Preceding the Gastown riot, a local alternative newspaper known as the Georgia Straight published an article titled ‘smoke-in’. In response to police harassment and brutality from ‘operation dustpan’ the Georgia Straight forum represented a side for the youth counter-culture to present their experiences of unequal treatment. In the article, the author stated, “were serious about supporting our brothers and sisters in jail, about having a good time, despite anything the pigs can do to us…see you at the smoke-in” (Georgia Straight 1971). In this statement, a clear opposition is evident through reference to the local police as pigs. In addition, the article went on to stress the importance of the smoke-in to be a peaceful protest that will allow those subjected to police brutality to raise awareness to the general public. In doing so, the writer stated, “Give them no grounds to manufacture a riot. Do not provoke the police” (Georgia Straight 1971). With this, early narratives from protesters are seen being aware of potentials for more police violence and to be proactive in avoiding further conflicts.
After the event on August 7, 1971, the riot immediately received widespread attention and became the hot topic for mainstream media outlets for months to follow. As argued by Boykoff (2007a), depictions of social movements by the mass media often function to undermine and deprecate the interests of protesters fighting for social equality. In constructing and representing social movements in a given light, mass media outlets utilize various framing techniques in order to generate public discourse surrounding an event such as the Gastown riot. As evident within the Gastown riot media coverage, dominant frames include that of violence and disruption (Boykoff 2007a). In addition, as discussed by Boykoff (2007b), a subtle form of suppression by the media known as false balance is evident throughout the media coverage of the riot. With this, false balance entails a mano-a-mano showdown between two opposing sides, which in this case is between the local police and youth counter-culture. This is represented both through video coverage of the riot and multiple new stories covering accounts from police and protesters. As was the case, though coverage was provided from witnesses and protesters, the police and justification for their actions dominated news stories.
Early representations/narratives from the media portrayed an overarching theme of violence resulting from the riot. At the same time, accounts from both police and demonstrators along with witnesses presented rationales for the violence that took place. In footage covered by CBC, violent encounters between police and youth along with other members of the public are depicted. In response to this, mayor Tom Campbell was interviewed and quoted saying that he had commended the police in their actions and that they must have had reason for doing so. In addition, the mayor explained that all victims of police violence could not have been innocent due to the number of arrests made. With this, onus is placed on demonstrators as their actions are questioned and not only those of the police. In response to this violent outbreak, members of the general public sought an inquiry of the police in order to seek accountability. An article published shortly after the riot, stated that, “city alderman and eyewitnesses charged police with using excessive force…they called for an outside investigation by the attorney-general” (Toronto Star 1971b). The article also pointed out the publics support of police had been questioned as it stated, “The Gastown Merchants Association, which had earlier given full support of the police in their efforts to clean out the drug dealers seemed to have swung 180 degrees in their attitude” (Toronto Star 1971b). Thus, due to the circumstances of the protest, which had demonstrators and the general public present, many had witnessed violence that is often reported in the news.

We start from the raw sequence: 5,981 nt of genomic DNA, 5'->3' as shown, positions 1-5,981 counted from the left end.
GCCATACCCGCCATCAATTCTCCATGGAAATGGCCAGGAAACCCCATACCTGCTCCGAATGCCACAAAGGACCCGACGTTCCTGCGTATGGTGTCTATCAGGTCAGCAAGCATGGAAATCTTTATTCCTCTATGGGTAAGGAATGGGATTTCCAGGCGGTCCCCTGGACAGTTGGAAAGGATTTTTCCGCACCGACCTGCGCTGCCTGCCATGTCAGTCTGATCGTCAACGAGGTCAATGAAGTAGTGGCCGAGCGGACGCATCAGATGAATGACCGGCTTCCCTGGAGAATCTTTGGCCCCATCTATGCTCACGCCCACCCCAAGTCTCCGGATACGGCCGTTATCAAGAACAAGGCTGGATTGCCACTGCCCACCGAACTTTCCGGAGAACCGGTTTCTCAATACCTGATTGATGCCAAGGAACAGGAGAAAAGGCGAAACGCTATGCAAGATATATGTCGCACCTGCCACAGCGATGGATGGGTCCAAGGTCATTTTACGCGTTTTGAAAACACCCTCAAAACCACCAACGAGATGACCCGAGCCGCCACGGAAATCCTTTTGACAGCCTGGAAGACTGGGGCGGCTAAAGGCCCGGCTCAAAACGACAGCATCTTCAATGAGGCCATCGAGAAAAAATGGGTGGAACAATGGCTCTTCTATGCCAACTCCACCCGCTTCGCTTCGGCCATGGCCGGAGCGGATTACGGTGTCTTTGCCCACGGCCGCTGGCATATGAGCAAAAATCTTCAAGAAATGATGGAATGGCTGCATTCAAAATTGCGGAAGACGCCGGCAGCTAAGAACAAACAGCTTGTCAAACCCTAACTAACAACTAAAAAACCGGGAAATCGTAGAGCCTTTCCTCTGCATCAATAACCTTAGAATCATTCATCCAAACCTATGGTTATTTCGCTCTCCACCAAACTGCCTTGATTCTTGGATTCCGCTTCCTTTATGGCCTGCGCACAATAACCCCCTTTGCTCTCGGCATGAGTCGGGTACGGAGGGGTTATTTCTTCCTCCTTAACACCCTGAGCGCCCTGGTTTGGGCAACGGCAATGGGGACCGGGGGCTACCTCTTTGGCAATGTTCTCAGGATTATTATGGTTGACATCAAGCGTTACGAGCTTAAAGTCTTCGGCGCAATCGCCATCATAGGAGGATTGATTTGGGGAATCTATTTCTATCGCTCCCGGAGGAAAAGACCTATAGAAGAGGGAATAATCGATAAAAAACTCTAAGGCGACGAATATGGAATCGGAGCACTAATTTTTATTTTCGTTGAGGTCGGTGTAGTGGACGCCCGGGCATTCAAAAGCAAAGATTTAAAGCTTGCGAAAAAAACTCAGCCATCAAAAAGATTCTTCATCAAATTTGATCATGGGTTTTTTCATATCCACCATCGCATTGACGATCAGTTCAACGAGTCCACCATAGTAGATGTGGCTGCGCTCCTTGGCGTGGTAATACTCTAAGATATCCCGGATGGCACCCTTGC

In an article from the Toronto Star, the riot was labeled as a ‘bloody disturbance’ alluding to the presence of violence between demonstrators and the police (Toronto Star 1971b). The article went on to describe demonstrators being charged with offences varying from obstruction of a police officer to possession of a dangerous weapon. On top of the violence between police and demonstrators, the frame of disruption was evident as the crowd present at the protest included, “demonstrators, merchants, tourists, weekend fun-seekers and local street people” (Toronto Star 1971a). Location of the protest was one where the general public is present on a daily basis to go and have a good time. Therefore, the media’s portrayal of the protest as a ‘bloody disturbance’ is one where innocent bystanders are the victim to the groups protest against police corruption. With this, the Mayor warned citizens of Vancouver to be cautious when coming to Gastown for the next few weeks after the riot, as tensions were high. Mayor Tom Campbell stated, “Anyone who goes to Gastown in the next two weeks is just asking for what they get…don’t blame me” (Toronto Star 1971a). In addition, media portrayal of the protest indirectly assigned blame to the protesters as it was stated, “About 1,000 spectators attracted by the music and antics of the demonstrators also converged on the square” (Toronto Star 1971a). The actions of the protesters are explained to have raised the attention of the general public, alluding to a larger number of people eventually becoming subjected to the riot break out that occurred. In turn, the portrayals of the protesters as attracting bystanders and causing harm to them functions to de-legitimize their purpose. Their message of raising awareness of police violence becomes distorted amongst violence and disruption framing within the media.